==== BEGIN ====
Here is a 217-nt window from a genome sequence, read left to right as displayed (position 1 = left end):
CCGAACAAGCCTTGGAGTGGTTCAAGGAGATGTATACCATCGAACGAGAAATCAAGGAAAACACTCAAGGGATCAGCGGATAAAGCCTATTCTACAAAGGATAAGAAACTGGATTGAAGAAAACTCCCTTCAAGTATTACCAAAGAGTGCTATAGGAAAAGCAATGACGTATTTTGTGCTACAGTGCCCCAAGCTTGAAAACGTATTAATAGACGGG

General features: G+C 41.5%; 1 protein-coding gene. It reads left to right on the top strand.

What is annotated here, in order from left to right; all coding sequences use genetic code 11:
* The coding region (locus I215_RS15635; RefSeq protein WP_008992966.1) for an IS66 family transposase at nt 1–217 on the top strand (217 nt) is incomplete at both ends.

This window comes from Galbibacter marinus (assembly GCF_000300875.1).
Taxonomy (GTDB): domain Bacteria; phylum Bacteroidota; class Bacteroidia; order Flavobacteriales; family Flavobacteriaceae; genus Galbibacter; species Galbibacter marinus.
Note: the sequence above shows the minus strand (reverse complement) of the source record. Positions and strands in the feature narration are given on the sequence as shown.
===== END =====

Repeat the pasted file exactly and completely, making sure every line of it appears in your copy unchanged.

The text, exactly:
Here is a 217-nt window from a genome sequence, read left to right as displayed (position 1 = left end):
CCGAACAAGCCTTGGAGTGGTTCAAGGAGATGTATACCATCGAACGAGAAATCAAGGAAAACACTCAAGGGATCAGCGGATAAAGCCTATTCTACAAAGGATAAGAAACTGGATTGAAGAAAACTCCCTTCAAGTATTACCAAAGAGTGCTATAGGAAAAGCAATGACGTATTTTGTGCTACAGTGCCCCAAGCTTGAAAACGTATTAATAGACGGG

General features: G+C 41.5%; 1 protein-coding gene. It reads left to right on the top strand.

What is annotated here, in order from left to right; all coding sequences use genetic code 11:
* The coding region (locus I215_RS15635; RefSeq protein WP_008992966.1) for an IS66 family transposase at nt 1–217 on the top strand (217 nt) is incomplete at both ends.

This window comes from Galbibacter marinus (assembly GCF_000300875.1).
Taxonomy (GTDB): domain Bacteria; phylum Bacteroidota; class Bacteroidia; order Flavobacteriales; family Flavobacteriaceae; genus Galbibacter; species Galbibacter marinus.
Note: the sequence above shows the minus strand (reverse complement) of the source record. Positions and strands in the feature narration are given on the sequence as shown.